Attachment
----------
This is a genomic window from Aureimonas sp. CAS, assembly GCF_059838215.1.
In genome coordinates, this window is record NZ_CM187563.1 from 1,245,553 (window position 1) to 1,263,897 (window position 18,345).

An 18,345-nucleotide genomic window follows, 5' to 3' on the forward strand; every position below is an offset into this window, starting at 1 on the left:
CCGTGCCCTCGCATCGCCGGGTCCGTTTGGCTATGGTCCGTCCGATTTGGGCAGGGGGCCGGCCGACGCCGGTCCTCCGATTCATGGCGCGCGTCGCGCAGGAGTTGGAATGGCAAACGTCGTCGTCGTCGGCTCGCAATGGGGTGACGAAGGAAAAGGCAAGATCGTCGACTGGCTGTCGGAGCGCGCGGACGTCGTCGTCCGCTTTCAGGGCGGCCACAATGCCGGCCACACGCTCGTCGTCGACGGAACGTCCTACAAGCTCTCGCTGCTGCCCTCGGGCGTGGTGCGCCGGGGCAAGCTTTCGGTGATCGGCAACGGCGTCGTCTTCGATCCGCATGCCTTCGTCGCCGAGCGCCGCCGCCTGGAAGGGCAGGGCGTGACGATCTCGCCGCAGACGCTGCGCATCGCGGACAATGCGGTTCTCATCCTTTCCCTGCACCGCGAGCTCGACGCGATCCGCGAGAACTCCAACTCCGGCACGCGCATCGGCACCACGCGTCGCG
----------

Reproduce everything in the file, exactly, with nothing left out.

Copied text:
This is a genomic window from Aureimonas sp. CAS, assembly GCF_059838215.1.
In genome coordinates, this window is record NZ_CM187563.1 from 1,245,553 (window position 1) to 1,263,897 (window position 18,345).

An 18,345-nucleotide genomic window follows, 5' to 3' on the forward strand; every position below is an offset into this window, starting at 1 on the left:
CCGTGCCCTCGCATCGCCGGGTCCGTTTGGCTATGGTCCGTCCGATTTGGGCAGGGGGCCGGCCGACGCCGGTCCTCCGATTCATGGCGCGCGTCGCGCAGGAGTTGGAATGGCAAACGTCGTCGTCGTCGGCTCGCAATGGGGTGACGAAGGAAAAGGCAAGATCGTCGACTGGCTGTCGGAGCGCGCGGACGTCGTCGTCCGCTTTCAGGGCGGCCACAATGCCGGCCACACGCTCGTCGTCGACGGAACGTCCTACAAGCTCTCGCTGCTGCCCTCGGGCGTGGTGCGCCGGGGCAAGCTTTCGGTGATCGGCAACGGCGTCGTCTTCGATCCGCATGCCTTCGTCGCCGAGCGCCGCCGCCTGGAAGGGCAGGGCGTGACGATCTCGCCGCAGACGCTGCGCATCGCGGACAATGCGGTTCTCATCCTTTCCCTGCACCGCGAGCTCGACGCGATCCGCGAGAACTCCAACTCCGGCACGCGCATCGGCACCACGCGTCGCG